• Published 24th Sep 2017
  • 1,516 Views, 80 Comments

To Bring Light to Eternal Darkness - scifipony

In the days before Equestria was even a dream, when mares are second-class citizens, a pony with a solar cutie mark tries to help her brother become a mage. She doesn't realize that she and the sun have an appointment with destiny. (EqD Story Post)

  • ...


With the new model of crystal clockworks in my head to make sense of the parallel diamond valleys and ridges I'd seen in my vision, I imagined a gigantic machine of blocks and tracks that needed to be shifted, aligned, spun, and wound up.


The sun. A spiral spring of condensed magic had run down within her crystal "chariot" woven of prismatic wicker and diamond planks. She rested near the horizon, waiting and radiating warmth. To the east, below the horizon, waited the ivory moon, her mood glacially blue but nevertheless anxious to be up and away. Unlike the sun, however, the moon seemed stand-offish.

All of it, the sun, the moon, the stars, the arcane machine of the heavens, floated in an electric sea of living, breathing liquid lightning—magic, light, and a hum that seamed like the song of a celestial chorus. In it, meanings and potential sloshed to and fro, becoming the wind I felt ruffling the fur on my muzzle.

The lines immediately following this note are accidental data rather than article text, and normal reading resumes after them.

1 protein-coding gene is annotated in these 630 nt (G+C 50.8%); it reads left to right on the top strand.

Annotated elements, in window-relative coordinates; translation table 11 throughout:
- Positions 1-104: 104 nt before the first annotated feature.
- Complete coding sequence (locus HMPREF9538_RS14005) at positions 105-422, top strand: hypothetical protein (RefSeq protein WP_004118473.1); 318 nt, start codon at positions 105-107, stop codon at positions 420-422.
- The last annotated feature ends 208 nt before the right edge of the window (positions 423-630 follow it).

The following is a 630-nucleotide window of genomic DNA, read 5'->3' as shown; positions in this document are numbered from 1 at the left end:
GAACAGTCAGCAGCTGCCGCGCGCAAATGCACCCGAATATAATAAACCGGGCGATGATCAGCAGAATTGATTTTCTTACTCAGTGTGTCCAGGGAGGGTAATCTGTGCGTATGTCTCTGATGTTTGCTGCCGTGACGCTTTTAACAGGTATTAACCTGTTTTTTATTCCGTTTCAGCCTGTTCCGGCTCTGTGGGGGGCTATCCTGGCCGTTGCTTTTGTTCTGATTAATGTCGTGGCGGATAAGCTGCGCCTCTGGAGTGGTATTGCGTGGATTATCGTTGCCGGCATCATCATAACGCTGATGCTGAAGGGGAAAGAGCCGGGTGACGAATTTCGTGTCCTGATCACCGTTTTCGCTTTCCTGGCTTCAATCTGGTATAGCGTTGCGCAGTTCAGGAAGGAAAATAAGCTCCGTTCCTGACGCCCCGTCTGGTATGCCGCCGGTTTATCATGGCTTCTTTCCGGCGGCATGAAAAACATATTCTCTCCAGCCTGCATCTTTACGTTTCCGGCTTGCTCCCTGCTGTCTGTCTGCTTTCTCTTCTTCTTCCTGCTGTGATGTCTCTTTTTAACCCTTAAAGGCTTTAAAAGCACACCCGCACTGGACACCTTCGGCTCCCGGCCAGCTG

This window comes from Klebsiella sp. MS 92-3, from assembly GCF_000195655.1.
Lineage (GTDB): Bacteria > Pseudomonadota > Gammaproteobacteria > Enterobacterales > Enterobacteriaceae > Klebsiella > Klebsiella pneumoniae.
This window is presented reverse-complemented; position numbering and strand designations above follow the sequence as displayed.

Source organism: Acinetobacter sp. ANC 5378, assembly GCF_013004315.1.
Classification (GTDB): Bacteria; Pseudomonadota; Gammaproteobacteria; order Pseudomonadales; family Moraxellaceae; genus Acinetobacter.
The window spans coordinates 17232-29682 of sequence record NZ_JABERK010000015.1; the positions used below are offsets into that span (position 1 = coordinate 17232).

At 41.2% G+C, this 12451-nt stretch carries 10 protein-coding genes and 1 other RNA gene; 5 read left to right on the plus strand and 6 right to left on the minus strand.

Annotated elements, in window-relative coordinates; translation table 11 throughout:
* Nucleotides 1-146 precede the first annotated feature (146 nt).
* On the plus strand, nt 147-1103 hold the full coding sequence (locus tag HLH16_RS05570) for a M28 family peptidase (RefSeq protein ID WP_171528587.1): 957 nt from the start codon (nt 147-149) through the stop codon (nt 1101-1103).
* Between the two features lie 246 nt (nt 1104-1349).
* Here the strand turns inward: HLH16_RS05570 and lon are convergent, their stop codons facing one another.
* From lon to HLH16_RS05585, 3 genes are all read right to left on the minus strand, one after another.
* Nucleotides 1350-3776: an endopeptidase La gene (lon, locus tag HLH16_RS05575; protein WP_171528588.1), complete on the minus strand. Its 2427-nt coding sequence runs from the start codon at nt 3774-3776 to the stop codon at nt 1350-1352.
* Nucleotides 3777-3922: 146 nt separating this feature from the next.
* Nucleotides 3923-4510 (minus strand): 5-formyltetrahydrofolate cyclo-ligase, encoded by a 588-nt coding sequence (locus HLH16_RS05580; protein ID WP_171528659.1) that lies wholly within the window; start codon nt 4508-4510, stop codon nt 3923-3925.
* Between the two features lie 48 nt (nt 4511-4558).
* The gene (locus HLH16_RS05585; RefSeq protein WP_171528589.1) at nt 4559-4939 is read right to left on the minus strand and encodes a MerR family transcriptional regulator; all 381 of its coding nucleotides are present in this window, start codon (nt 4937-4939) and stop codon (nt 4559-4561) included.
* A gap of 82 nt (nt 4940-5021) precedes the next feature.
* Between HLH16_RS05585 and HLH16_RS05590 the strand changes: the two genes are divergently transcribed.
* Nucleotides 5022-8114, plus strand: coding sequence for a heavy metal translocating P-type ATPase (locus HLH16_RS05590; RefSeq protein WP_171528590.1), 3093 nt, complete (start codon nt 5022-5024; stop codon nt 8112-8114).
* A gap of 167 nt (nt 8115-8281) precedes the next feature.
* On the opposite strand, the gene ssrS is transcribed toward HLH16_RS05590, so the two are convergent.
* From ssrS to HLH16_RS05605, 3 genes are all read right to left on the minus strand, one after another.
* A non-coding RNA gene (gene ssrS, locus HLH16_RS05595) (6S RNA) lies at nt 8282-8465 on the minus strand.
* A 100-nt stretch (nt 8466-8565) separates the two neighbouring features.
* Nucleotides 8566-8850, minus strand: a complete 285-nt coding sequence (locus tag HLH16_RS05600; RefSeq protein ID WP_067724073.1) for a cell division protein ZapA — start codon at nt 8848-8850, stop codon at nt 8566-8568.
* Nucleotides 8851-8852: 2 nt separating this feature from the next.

The sun had spoken to me by making me remember events. I now perceived the crystal spheres by cues that played against my understanding of the clockworks I'd seen in the clock tower and my previous sense of a diamond landscape.

My senses crystallized and whisked my consciousness away.

At first I thought I wandered in a fog bank. But no, they were clouds and I flew through them without the aid of pegasus wings—or a body. When I concentrated on the sun or the moon, my view magnified to show snatches of a dizzying landscape without horizons that rose upward around me no matter which way I looked. I flew inside a bowl! Monstrous squared-off transparent valleys of diamond blocks sparkled below, refracting light in glimmering rainbows. The valleys and ridges flowed upward into the distance. The further I looked, the greater the number of clouds, but straining I saw that the valleys converged but never crossed. This then were the paths the sun and the moon took through the sky to describe the seasons.

I gasped.

They were wagon roads shared by two caravans: The sun and the moon—sometimes they would meet, mingle, perhaps flow over one another. Not a good design!

I finally found the horizon; after all we were inside a sphere that encased our world. Upside down from my perspective, I saw land that stretched as far as my clouded viewpoint allowed me to see, swaths of green and brown or blue, covered in places by lacy gossamer that stretched into the distance, clouds marshaled like armies into lines of storm clouds by pegasi or scattered puffy white clumps, all seen from the vantage of above the highest mountain top imaginable. I could see neither ponies nor the cities they built nor the fields they farmed. The world looked... pristine, beautiful.